Monthly Archives: October 2010

Removing The Border From The Worksheets

Some of the free worksheets you can download on this site don’t have a border on them, but many do. Borders can make your worksheets more interesting and engaging for your kids. But some people don’t like them.

We struggled with the dilemma: do we put borders on the worksheets or do we leave them off. Providing two versions of each worksheet, one with and one without borders is too much work. Instead, we decided to publish the majority of the worksheets with borders, but also explain how you can take them off if you don’t want them.

We’re working in Microsoft Word 2010 here, but you should be able to do something similar to the following to remove the worksheet borders, whatever version of Word you have. Click on the Page Layout tab in the ribbon and then click the Page Borders button in the Page Background group. The Borders and Shading window should open with the Page Border tab selected. This is precisely what we want.

In the top left of the window you should see the None option: click this and then click OK. When the window closes, you’ll notice that the borders have magically disappeared.

You can also use the Borders and Shading window to add borders or change the design of the existing ones.

Harder Divisions With No Remainder

These division sums will really test your kids! They are harder than the simple divisions you can download, but none of them leave any remainders.

Don’t worry about the fact that the documents below are numbered from 2 onwards, just download ‘em and use ‘em!

We also have some harder divisions with remainders for you to download, too.

Free Division Worksheets

We’ve got a selection of free division worksheets for you to download on this page. The worksheets are created in Microsoft Word and the title of each document describes its contents. For example, “division 3.docx” has sums where the student has to divide by 3, “division 4.docx” has sums where the student will be dividing by 4, and so on.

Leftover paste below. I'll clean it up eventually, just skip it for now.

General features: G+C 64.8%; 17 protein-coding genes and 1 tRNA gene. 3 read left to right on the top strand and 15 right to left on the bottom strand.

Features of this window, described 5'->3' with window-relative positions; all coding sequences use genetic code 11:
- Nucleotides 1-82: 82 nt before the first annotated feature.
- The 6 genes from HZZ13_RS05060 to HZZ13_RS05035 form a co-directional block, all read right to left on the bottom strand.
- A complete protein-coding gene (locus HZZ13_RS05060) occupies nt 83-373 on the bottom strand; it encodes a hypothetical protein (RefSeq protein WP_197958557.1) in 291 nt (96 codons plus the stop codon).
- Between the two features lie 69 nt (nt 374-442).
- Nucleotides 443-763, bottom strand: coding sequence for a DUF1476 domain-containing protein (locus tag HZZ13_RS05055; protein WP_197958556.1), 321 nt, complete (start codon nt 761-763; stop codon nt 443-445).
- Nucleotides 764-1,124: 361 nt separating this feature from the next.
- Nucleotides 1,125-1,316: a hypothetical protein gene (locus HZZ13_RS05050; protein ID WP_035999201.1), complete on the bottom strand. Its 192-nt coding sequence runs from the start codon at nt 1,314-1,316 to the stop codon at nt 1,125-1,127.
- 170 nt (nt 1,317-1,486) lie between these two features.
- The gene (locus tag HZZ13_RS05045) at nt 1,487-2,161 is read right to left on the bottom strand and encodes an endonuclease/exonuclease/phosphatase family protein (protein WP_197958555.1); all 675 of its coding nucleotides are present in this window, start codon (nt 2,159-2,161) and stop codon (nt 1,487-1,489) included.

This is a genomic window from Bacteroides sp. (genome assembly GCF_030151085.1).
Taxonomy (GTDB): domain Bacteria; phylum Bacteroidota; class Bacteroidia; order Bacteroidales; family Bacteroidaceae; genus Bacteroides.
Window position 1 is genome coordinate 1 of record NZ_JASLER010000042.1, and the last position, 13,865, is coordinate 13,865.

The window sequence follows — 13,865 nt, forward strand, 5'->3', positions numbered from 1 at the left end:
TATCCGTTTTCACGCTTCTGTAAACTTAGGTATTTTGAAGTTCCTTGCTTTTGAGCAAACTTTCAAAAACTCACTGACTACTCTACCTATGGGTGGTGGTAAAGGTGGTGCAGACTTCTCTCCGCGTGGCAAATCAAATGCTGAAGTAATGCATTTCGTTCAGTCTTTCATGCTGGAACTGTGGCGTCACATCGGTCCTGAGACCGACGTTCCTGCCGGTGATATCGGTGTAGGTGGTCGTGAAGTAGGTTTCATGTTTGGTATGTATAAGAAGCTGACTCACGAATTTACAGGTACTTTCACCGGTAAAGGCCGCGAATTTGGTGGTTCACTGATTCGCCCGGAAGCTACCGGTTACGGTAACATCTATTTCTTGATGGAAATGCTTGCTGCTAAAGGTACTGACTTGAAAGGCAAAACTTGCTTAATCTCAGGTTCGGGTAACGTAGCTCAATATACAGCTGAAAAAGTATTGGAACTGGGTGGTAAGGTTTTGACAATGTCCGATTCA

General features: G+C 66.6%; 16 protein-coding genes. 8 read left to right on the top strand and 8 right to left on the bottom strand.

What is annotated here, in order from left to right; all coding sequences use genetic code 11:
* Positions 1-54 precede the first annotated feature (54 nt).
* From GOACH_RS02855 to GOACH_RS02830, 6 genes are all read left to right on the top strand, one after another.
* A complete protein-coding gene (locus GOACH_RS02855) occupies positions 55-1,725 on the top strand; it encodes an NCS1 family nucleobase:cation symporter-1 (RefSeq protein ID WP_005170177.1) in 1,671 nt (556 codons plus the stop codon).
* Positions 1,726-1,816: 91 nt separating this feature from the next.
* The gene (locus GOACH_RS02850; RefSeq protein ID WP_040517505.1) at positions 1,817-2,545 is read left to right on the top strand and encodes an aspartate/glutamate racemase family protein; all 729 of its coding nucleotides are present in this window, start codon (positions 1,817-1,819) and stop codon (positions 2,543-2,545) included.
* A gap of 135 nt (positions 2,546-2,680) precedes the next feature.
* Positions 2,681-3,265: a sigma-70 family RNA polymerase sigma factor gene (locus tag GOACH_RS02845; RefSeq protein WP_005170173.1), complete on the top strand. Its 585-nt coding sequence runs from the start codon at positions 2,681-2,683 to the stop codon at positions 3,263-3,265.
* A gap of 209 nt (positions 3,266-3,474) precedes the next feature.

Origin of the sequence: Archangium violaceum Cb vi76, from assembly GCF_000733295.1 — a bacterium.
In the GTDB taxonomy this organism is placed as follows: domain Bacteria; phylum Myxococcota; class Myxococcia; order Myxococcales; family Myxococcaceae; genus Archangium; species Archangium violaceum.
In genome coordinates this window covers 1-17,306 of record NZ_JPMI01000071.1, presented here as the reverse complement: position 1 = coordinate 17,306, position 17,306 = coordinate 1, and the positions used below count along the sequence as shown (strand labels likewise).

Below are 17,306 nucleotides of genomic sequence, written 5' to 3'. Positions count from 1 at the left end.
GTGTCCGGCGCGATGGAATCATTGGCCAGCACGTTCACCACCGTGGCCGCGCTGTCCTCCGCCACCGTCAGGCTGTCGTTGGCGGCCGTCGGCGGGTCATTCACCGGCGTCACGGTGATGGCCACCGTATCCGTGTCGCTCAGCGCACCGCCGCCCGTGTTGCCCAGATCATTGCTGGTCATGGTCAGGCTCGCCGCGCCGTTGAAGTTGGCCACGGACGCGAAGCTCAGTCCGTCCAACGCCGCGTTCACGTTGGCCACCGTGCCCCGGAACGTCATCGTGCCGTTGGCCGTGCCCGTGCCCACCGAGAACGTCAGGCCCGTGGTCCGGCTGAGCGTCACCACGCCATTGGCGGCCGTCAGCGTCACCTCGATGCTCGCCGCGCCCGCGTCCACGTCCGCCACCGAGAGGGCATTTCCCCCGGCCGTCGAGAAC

The divisions are all designed to have no remainders. For example, you’ll get sums like 9÷3 and 15÷5 etc. We’ve also got some harder sums that involve divisions with remainders, if you’re feeling adventurous.

These free division worksheets can be downloaded to your computer by rightclicking on their links and selecting “save as”.

Make Your Own Learning Materials

This site provides free learning materials for you to download. You can amend our worksheets to suit your purposes if you have Microsoft Word or an equivalent, so you have a lot of flexibility.

But what happens if you need something that you can’t find here? Well, you could create your own learning materials. The hardest part is deciding what it is you need. Once you’ve done that, it’s usually an easy job to create something in Word.

Let’s take a look at the process you’ll follow using the multiplication grid worksheet as an example. Here, the purpose of the worksheet is to get the student to practise their times tables by filling in missing numbers. Grids are very useful for containing sequential numbers and they make it easy to remove the missing ones. They’re perfect for what we need. That’s the concept sorted out.

Now that we know what we’re doing, to create the physical worksheets all we need is Microsoft Word and a printer. We can use a table in Word to create the grid. Let’s create this one:

Multiplication Grid